Basal group :a genus, family or group of species at the base of a lineage from which more recent groups have evolved.
Monotypic :a term applied to a taxon containing only one immediate subordinate taxon, with no further subdivision. Consequently this could relate to a monotypic family containing a single genus or to a monotypic genus containing a single species. Often used in the context of saying that a particular family contains a single monotypic species and genera.
Polytypic :a term applied to a genus that contains two or more species, or to a species with two or more subspecies.
Nominate :when a species is split into subspecies, the originally described population is retained as the typical or nominate subspecies, with the scientific name of the species being repeated. For example, the Bengal Tiger is the nominate and most common subspecies of tiger and, consequently, its full scientific name is Panthera tigris tigris or alternatively P.t.tigris if there's previous reference to the species scientific name, or even Bengal Tiger [ssp.tigris].
FOOTNOTE :a more detailed explanation of much of the above can be found here 'understanding taxonomy listings''.
Endemic :a species found only in a specific location (country, island or region).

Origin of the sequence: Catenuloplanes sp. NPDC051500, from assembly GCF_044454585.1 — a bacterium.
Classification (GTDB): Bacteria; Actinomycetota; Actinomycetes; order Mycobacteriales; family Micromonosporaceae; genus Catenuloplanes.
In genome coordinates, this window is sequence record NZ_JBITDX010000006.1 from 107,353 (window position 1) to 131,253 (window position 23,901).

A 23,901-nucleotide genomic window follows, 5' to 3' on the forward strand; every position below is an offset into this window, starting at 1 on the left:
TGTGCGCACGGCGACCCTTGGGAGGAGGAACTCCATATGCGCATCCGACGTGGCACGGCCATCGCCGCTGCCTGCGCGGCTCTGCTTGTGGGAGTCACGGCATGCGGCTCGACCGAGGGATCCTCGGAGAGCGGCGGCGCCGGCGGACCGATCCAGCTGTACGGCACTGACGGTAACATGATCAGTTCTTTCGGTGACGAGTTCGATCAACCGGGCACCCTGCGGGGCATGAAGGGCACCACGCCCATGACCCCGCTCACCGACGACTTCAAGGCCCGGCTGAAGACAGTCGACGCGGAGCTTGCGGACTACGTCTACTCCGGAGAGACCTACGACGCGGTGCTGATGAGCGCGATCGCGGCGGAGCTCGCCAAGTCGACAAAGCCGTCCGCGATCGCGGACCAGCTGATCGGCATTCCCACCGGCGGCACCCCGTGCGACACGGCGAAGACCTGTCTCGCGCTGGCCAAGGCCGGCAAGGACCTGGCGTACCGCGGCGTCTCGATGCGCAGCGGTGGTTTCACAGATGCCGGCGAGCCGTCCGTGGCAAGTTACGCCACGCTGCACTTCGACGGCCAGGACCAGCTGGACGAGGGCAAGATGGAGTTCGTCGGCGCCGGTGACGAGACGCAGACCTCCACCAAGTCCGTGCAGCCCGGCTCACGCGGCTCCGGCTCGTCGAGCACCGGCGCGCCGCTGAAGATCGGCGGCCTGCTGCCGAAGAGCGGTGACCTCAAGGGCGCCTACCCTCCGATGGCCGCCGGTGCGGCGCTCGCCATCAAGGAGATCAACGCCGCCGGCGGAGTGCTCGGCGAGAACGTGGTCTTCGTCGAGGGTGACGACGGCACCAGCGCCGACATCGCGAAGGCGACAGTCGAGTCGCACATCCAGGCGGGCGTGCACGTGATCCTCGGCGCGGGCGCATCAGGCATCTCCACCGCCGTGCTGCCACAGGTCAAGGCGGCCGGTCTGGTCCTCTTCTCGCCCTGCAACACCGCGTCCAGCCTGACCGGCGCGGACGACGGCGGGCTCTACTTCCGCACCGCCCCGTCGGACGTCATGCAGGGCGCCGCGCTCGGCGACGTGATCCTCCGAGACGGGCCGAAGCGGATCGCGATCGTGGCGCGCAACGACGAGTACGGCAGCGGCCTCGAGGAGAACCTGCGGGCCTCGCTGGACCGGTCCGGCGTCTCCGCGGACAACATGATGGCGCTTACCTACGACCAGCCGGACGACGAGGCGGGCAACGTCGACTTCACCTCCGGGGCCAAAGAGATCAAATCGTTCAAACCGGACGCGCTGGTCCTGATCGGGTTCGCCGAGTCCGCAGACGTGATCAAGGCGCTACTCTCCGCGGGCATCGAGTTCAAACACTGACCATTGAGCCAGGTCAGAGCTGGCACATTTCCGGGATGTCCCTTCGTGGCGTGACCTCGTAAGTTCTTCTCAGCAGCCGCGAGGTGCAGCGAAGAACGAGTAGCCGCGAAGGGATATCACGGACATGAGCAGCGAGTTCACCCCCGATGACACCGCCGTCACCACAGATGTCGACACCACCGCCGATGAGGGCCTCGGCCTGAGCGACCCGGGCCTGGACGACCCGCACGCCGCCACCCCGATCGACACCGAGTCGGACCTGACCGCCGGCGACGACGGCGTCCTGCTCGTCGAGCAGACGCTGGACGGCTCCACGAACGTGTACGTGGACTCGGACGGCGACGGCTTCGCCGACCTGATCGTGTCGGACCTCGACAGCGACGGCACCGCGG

Endemic subspecies :a race or subspecies that's found only in a specific location as above, but where other similar subspecies are found elsewhere.
Native :an indigenous species found in a given location, but also elsewhere, but one that arrived at the location by natural means.
Resident :a non-migratory species that is effectively the equivalent of a native species, but one that remains and breeds within its location.
Introduced :similar to a resident species, but one that was introduced to the location by man, either deliberately or inadvertently.
Migrant :a bird that is a regular visitor at certain times of the year.
Vagrant :a bird that is seen outside its normal range, which has effectively lost its way when migrating - this normally happens when birds are blown off their usual 'flyway' path or when they overshoot their intended destination.

Bird migration :the regular seasonal movement of birds flying both south and north (usually) between their wintering region and their summer breeding grounds.
UK migrants/visitors :the term passage migrant is given to a bird that stops off in the UK during their long migrational journey in order to feed and rest before continuing. Birds that arrive in spring from the south to breed, such as swallows, are called summer visitors, and those that arrive in autumn from the north and east to spend the winter in a milder climate, like many species of geese and waders, are called winter visitors.